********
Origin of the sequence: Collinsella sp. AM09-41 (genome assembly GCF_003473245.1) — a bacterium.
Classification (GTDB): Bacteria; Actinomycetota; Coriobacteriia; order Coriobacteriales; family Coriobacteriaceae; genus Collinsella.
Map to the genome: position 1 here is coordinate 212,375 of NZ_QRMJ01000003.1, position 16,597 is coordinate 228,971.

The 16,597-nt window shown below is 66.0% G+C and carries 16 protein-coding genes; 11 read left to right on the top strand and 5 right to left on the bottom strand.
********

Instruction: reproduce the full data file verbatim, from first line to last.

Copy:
Origin of the sequence: Collinsella sp. AM09-41 (genome assembly GCF_003473245.1) — a bacterium.
Classification (GTDB): Bacteria; Actinomycetota; Coriobacteriia; order Coriobacteriales; family Coriobacteriaceae; genus Collinsella.
Map to the genome: position 1 here is coordinate 212,375 of NZ_QRMJ01000003.1, position 16,597 is coordinate 228,971.

The 16,597-nt window shown below is 66.0% G+C and carries 16 protein-coding genes; 11 read left to right on the top strand and 5 right to left on the bottom strand.